Volvo Donor car question

Hi everyone,

My family owns an “automatic-transmissioned” 1989 Volvo 760 Turbo, and I’d absolutely love to convert it to electricity one day to avoid having my family get rid of it. I’ve heard that automatic transmissions need to have the engine constantly running to keep things going smoothly, and that DC layouts aren’t as well suited to direct drive layouts as ACs are.
Without spending 10,000$ on an AC Direct Drive kit, is there a way I could use the 760 with a much more inexpensive DC kit? This vehicle has enormous sentimental value, and it would absolutely bring me joy to drive it as an EV restored to its former Swedish glory.

I’ve found a better suited Volvo donor car (88’ 240 StationWagon with manual tranny at 950 CAD) with the option of installing iPD springs which increase payload by a few hundred pounds. Would I be better off (money wise) converting the 760 sedan’s automatic transmission to manual?


Patrick Leclerc,

more than likely yes.

I consulted (very popular Volvo website) and here’s the most constructive response I recieved:

The transmission conversion is entirely possible. Taking that as a separate issue, you will want to find a complete car to get everything from the end of the crankshaft to the differential flange, plus the the clutch pedal assembly and linkage, whether cable or hydraulic. Because yours is a Turbo, you will need to find an M46 4 speed plus OD transmission, as the M47 5 speeds do not hold up well in boosted applications. Because your 89 has LH 2.2 fuel injection, you can use either a flat flywheel or the one with holes for the RPM sensor (which your car does not have) If you do this, and keep the original engine, you will likely find that your axle ratio is too short (fierce acceleration, lots of revs on the highway, poor gas mileage) so you will probably want to change that too. I believe your car has independent rear suspension, so finding one may be difficult.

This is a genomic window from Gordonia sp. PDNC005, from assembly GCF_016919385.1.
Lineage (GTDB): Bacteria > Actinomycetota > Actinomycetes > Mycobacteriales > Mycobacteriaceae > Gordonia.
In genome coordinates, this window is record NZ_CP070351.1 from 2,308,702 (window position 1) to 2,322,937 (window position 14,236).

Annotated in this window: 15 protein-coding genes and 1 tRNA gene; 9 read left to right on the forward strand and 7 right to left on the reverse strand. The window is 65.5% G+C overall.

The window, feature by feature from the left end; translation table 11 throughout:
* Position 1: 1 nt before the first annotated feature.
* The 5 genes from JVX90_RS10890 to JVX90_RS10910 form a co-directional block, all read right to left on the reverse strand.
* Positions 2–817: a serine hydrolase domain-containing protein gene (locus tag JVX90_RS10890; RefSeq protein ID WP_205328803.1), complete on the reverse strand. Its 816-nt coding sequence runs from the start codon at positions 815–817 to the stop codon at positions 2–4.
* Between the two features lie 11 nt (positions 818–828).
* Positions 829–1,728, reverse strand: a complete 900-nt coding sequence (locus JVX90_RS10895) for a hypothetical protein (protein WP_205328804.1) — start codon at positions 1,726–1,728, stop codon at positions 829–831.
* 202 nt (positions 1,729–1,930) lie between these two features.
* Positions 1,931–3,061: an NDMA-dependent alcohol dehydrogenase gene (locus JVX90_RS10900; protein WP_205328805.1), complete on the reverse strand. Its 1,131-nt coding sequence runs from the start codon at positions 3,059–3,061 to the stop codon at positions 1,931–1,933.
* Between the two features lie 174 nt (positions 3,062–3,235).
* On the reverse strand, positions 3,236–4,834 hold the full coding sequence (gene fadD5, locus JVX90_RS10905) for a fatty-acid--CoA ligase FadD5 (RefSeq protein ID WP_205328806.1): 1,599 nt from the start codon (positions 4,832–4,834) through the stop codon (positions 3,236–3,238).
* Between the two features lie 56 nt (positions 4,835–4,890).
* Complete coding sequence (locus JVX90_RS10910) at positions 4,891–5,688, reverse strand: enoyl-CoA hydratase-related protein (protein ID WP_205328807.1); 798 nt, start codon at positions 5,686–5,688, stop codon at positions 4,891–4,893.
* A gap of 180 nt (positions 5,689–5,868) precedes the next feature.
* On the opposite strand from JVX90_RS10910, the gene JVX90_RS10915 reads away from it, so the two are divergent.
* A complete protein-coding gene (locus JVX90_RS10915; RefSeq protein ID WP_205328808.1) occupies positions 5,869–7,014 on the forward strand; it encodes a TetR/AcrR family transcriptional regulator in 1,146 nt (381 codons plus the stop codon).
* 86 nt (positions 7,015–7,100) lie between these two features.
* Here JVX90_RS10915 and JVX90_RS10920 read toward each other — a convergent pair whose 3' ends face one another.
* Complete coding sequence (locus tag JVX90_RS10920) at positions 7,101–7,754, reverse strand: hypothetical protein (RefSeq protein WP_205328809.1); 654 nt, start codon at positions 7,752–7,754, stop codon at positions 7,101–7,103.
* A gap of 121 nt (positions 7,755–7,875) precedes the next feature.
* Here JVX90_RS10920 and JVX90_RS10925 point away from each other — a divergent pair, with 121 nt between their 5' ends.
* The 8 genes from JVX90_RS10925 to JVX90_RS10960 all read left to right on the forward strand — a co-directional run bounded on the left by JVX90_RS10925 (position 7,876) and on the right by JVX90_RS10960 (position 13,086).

Now, for the electric conversion. Someone else raised this possibility in a recent thread (Flex fuel for a 245?) and while it would indeed be theoretically possible to convert a RWD Volvo to electric power, such a car is not an ideal candidate for the conversion, due to being RWD, among other things. One major problem would be that it is difficult to keep the center of gravity and weight distribution within reason in a Volvo. An older Saab (original type 900, 79-93) or other FWD car would be a better choice.

I like the Saab idea, especially considering the fact that they’re Swedish, stylish, economical and at times, fairly inexpensive when bought used. But Volvos have a special charm, especially the 760.